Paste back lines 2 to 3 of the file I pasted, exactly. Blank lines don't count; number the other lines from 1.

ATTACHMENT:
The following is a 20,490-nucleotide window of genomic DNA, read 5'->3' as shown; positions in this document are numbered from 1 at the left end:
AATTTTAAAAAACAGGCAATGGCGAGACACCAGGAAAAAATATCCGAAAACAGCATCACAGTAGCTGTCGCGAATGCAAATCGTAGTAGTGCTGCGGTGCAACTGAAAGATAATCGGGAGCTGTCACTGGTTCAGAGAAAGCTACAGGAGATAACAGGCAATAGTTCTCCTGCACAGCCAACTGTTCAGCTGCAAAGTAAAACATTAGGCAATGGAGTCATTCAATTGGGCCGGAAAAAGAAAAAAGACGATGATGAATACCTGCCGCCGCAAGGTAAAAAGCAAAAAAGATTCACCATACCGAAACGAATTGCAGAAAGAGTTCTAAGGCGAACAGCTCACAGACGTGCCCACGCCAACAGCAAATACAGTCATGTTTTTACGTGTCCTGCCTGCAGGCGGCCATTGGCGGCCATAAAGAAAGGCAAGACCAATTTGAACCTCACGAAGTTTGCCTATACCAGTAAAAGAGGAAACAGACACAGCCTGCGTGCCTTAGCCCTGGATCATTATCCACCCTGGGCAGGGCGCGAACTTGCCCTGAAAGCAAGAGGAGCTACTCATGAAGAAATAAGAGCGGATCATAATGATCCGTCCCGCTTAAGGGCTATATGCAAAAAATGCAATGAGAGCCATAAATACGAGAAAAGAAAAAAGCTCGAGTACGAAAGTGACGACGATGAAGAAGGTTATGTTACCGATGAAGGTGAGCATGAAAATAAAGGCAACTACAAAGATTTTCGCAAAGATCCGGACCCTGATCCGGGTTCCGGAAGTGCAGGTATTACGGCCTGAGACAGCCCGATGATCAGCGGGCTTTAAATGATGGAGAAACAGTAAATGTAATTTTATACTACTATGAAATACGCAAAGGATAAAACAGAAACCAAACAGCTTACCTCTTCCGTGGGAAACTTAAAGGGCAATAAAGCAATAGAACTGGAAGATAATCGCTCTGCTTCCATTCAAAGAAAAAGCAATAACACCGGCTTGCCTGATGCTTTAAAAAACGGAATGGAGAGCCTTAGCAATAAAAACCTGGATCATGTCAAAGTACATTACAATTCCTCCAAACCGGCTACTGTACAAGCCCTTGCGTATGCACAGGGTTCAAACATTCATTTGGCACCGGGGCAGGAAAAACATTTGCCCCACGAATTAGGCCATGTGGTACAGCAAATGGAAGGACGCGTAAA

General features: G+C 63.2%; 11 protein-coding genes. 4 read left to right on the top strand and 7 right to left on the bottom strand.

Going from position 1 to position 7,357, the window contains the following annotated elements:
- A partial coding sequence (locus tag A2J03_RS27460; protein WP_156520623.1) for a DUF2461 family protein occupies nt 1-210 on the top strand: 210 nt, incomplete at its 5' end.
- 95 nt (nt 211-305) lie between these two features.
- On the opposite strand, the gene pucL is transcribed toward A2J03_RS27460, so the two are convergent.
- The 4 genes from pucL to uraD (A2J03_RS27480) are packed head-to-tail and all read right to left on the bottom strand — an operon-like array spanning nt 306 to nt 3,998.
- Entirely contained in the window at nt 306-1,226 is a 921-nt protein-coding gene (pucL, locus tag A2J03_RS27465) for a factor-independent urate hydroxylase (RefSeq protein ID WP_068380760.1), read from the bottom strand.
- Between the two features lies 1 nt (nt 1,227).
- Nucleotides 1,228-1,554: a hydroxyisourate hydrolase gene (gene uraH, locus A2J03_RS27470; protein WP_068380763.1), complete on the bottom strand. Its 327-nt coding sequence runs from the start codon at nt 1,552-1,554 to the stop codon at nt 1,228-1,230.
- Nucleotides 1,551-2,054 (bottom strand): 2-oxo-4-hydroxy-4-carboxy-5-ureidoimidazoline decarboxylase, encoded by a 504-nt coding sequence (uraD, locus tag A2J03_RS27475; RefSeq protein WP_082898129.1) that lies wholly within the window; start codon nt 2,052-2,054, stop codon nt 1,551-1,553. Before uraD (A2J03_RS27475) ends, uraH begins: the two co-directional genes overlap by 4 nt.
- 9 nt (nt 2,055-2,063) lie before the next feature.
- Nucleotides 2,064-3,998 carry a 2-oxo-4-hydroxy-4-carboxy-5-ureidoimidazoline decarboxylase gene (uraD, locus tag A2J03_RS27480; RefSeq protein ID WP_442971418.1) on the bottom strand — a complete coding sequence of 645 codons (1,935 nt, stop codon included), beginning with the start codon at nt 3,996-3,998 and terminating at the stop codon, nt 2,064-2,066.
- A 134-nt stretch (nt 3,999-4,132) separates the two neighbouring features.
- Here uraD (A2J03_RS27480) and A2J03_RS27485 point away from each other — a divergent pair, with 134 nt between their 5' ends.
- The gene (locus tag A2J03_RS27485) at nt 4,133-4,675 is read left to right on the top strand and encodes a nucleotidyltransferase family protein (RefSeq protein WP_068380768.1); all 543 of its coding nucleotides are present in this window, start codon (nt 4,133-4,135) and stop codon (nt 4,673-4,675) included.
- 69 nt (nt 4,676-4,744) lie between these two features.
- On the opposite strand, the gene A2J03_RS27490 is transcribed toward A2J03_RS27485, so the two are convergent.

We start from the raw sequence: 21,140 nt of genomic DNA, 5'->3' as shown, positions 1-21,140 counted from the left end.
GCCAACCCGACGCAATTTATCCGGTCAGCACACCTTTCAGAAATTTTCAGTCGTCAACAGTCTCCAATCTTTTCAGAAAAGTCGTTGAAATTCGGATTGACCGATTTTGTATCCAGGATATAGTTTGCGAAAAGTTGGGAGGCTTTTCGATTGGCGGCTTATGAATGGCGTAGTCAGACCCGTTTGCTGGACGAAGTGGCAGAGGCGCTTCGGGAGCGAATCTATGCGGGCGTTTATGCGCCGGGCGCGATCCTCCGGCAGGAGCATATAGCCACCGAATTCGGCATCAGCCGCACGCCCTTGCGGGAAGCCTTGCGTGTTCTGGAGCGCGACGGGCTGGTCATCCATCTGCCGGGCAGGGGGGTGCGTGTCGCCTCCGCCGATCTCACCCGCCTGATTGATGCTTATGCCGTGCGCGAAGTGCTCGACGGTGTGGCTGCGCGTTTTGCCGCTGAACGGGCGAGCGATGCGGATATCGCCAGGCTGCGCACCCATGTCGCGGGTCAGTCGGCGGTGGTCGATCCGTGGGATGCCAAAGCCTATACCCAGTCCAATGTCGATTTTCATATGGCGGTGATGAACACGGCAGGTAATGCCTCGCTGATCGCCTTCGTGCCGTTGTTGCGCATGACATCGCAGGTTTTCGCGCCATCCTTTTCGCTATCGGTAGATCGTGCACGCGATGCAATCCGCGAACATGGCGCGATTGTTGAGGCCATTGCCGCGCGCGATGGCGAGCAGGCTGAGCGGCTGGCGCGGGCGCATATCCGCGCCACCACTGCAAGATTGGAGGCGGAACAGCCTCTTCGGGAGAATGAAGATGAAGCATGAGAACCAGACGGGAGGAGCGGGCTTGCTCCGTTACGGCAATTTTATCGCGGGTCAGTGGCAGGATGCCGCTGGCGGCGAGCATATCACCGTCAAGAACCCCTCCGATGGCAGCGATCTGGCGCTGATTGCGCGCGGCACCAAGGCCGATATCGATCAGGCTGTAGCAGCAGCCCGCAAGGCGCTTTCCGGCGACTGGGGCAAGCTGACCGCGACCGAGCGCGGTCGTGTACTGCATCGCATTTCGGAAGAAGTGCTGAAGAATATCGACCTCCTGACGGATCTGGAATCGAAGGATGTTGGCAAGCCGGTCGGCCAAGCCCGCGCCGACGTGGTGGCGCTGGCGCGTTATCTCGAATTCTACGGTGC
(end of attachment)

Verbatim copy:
AATTTTAAAAAACAGGCAATGGCGAGACACCAGGAAAAAATATCCGAAAACAGCATCACAGTAGCTGTCGCGAATGCAAATCGTAGTAGTGCTGCGGTGCAACTGAAAGATAATCGGGAGCTGTCACTGGTTCAGAGAAAGCTACAGGAGATAACAGGCAATAGTTCTCCTGCACAGCCAACTGTTCAGCTGCAAAGTAAAACATTAGGCAATGGAGTCATTCAATTGGGCCGGAAAAAGAAAAAAGACGATGATGAATACCTGCCGCCGCAAGGTAAAAAGCAAAAAAGATTCACCATACCGAAACGAATTGCAGAAAGAGTTCTAAGGCGAACAGCTCACAGACGTGCCCACGCCAACAGCAAATACAGTCATGTTTTTACGTGTCCTGCCTGCAGGCGGCCATTGGCGGCCATAAAGAAAGGCAAGACCAATTTGAACCTCACGAAGTTTGCCTATACCAGTAAAAGAGGAAACAGACACAGCCTGCGTGCCTTAGCCCTGGATCATTATCCACCCTGGGCAGGGCGCGAACTTGCCCTGAAAGCAAGAGGAGCTACTCATGAAGAAATAAGAGCGGATCATAATGATCCGTCCCGCTTAAGGGCTATATGCAAAAAATGCAATGAGAGCCATAAATACGAGAAAAGAAAAAAGCTCGAGTACGAAAGTGACGACGATGAAGAAGGTTATGTTACCGATGAAGGTGAGCATGAAAATAAAGGCAACTACAAAGATTTTCGCAAAGATCCGGACCCTGATCCGGGTTCCGGAAGTGCAGGTATTACGGCCTGAGACAGCCCGATGATCAGCGGGCTTTAAATGATGGAGAAACAGTAAATGTAATTTTATACTACTATGAAATACGCAAAGGATAAAACAGAAACCAAACAGCTTACCTCTTCCGTGGGAAACTTAAAGGGCAATAAAGCAATAGAACTGGAAGATAATCGCTCTGCTTCCATTCAAAGAAAAAGCAATAACACCGGCTTGCCTGATGCTTTAAAAAACGGAATGGAGAGCCTTAGCAATAAAAACCTGGATCATGTCAAAGTACATTACAATTCCTCCAAACCGGCTACTGTACAAGCCCTTGCGTATGCACAGGGTTCAAACATTCATTTGGCACCGGGGCAGGAAAAACATTTGCCCCACGAATTAGGCCATGTGGTACAGCAAATGGAAGGACGCGTAAA

General features: G+C 63.2%; 11 protein-coding genes. 4 read left to right on the top strand and 7 right to left on the bottom strand.